Because we have been talking a lot about fluency in the past few blog posts, it suddenly occurred to me the other day that I can see a surprising connection between our efforts to help students develop fluency and my experiences becoming a successful high school sprinter. Let me explain.
When I was in high school, I loved running the quarter mile, and I made it to the state track meet every year. The mile relay was my absolute favorite event on the track – four young women working tirelessly to perfect our individual races in order to combine our skills to claim the final prize of the meet. We each played an important part in creating that final success:
- We worked on our form and rigorously built our individual skills (using the starting blocks, perfecting our just-right paces, engaging in distance running, sprinting shorter distances, etc.), all the while receiving immediate and continuous feedback from our coach.
- We honed and customized our individual races by putting together our own well-practiced skills.
- And then we took that last, important step — we combined our efforts into a longer, collaborative race, blending the traits of our individual races into a more complex and challenging final event.
So here’s the connection to math fluency…Just as my coaches helped me and my teammates achieve success through a prescribed sequence of skill-building activities, we, as teachers and coaches, can use the same strategies to help our students build the skills necessary to achieve fluency.
- I equate students’ development of number sense and math-fact fluency with the smaller, individual skills we sprinters developed (our sprints, form drills, and the like).
- Then, students’ fluency with number sense and math facts become the building blocks to fluency with multi-digit operations, just as we sprinters individually put together our running skills to design our full races.
- Eventually, operational fluency supports problem solving (the “more complex and challenging event” that is the goal of fluency) by enabling students to invest their thinking in the problem-solving process without getting stuck in the mire of operations.
So here we are, having developed number sense and math fact fluency with our students, laying the groundwork for them to perform more complex operations with multi-digit base-ten numbers (and fractions). Ensuring that students achieve operational fluency is critical…and how we get there can be a challenge. Below are the five steps I have found to be most important in helping students gain operational fluency.
- Continue to reinforce conceptual understanding. Using tools such as KP Ten-Frame Tiles to reinforce and describe what’s happening in the procedures will continue to support procedural understanding (Akin & Rimbey, 2017).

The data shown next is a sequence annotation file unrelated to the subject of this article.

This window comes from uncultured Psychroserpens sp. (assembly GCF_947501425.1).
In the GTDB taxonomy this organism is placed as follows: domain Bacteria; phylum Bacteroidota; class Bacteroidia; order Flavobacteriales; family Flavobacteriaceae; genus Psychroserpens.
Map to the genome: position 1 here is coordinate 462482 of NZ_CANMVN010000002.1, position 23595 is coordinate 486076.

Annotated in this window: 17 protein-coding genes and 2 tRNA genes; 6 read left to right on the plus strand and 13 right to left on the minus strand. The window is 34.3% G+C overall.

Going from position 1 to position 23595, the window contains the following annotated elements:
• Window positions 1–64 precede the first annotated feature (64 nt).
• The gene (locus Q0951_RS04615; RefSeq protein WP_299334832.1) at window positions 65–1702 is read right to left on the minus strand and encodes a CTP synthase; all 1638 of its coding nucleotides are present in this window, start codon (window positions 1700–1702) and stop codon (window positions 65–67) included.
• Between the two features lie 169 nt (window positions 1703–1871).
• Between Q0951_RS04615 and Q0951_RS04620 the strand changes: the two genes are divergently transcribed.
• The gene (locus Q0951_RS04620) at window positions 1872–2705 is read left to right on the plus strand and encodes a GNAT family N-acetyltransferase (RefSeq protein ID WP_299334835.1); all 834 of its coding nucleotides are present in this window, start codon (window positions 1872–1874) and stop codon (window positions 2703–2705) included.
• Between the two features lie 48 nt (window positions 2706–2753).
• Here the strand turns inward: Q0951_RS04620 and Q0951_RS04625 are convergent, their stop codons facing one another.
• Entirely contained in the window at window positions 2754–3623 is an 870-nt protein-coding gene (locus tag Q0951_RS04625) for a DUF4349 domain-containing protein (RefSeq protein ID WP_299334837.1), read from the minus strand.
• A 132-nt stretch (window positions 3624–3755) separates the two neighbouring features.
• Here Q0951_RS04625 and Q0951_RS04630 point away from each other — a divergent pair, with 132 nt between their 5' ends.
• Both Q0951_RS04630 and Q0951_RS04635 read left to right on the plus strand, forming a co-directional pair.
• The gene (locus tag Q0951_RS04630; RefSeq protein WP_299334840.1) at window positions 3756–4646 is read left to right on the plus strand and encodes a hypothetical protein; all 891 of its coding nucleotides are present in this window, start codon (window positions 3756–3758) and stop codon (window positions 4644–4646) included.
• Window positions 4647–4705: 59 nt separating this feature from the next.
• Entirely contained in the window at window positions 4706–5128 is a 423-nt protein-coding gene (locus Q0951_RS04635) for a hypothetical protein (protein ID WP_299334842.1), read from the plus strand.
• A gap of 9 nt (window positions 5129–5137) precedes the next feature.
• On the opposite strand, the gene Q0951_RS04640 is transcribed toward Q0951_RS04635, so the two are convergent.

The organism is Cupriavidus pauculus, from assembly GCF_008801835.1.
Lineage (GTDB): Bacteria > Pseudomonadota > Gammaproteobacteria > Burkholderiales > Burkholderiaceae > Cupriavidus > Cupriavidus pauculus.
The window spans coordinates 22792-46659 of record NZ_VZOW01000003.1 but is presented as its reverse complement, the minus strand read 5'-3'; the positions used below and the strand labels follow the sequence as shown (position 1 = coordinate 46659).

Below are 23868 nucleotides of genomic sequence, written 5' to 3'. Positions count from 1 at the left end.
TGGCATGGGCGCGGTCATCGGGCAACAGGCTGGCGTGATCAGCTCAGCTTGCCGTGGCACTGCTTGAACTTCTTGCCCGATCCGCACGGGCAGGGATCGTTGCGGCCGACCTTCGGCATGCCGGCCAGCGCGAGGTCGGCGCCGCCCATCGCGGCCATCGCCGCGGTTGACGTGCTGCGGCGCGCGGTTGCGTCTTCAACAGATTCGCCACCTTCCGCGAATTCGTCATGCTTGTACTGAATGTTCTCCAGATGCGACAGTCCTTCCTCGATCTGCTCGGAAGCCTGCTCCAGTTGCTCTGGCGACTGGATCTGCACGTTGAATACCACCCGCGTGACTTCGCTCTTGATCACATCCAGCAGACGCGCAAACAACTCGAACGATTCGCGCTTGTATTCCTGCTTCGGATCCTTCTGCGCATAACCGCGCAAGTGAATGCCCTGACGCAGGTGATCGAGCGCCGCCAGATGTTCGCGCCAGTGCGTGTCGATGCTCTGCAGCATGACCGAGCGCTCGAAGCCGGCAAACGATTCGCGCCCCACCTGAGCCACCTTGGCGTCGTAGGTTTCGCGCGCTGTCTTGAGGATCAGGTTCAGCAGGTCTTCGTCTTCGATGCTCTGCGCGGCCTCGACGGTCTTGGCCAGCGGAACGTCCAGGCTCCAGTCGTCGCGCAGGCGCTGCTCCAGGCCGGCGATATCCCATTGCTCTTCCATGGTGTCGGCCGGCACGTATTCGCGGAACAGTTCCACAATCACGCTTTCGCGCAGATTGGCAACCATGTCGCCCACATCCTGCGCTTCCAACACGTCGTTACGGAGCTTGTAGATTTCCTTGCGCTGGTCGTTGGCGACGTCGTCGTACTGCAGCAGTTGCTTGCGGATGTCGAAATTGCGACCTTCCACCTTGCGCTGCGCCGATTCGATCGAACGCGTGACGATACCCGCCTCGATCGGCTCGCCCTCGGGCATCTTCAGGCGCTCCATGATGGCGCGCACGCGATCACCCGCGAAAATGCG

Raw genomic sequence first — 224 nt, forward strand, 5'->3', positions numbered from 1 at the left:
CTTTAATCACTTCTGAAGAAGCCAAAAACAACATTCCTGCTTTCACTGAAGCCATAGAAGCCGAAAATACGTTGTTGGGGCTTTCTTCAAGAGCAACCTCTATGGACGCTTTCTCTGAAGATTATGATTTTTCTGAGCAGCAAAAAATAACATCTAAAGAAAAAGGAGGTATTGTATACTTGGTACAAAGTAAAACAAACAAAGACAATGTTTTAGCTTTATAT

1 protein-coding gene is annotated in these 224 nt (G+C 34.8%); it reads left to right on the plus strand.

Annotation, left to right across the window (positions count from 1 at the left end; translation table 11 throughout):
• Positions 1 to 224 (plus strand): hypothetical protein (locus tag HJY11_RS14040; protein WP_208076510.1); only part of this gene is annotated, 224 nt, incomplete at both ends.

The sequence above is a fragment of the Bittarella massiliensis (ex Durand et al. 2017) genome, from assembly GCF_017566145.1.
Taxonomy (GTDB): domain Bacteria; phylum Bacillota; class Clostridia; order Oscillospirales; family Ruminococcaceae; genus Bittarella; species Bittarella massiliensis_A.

- Understand that speed and fluency are not synonymous. Fluency combines accuracy, efficiency, flexibility, and appropriateness. An over-emphasis on speed alone increases math anxiety (Boaler, 2018).
- Support fluency by giving relevant, immediate feedback. If you simply give students arithmetic worksheets with problems to practice over and over, they will not thrive because there is no opportunity for them to receive necessary and meaningful feedback.
- Build fluency in a fun and motivating atmosphere (Boaler, 2018). Provide opportunities for students to work on their skills through interactive games and online activities where meaningful feedback is possible. Something as simple as having students work side-by-side with models and with white boards, one “acting out” while the other records the operation, can make these practice sessions more meaningful.
- Make math fluency meaningful. All along the way, provide students with authentic opportunities to experience application of their math skills so they can see first-hand how fluency is an asset (Akin & Rimbey, 2017).
Had my mile-relay team neglected to rigorously build our individual skills, had we not had the opportunity to practice together toward a cohesive outcome, had we not focused on our common goal, we would not have been successful in seeing our vision become reality. So it is with math fluency – students must actively build their competence with number sense and math fact fluency, put these skills together as they practice toward cohesive strategies for operations, and apply these skills as they successfully engage in deep and meaningful problem solving.
What are your thoughts about building math fluency for operations? What strategies have you found successful? Please share your thoughts in the comments box below.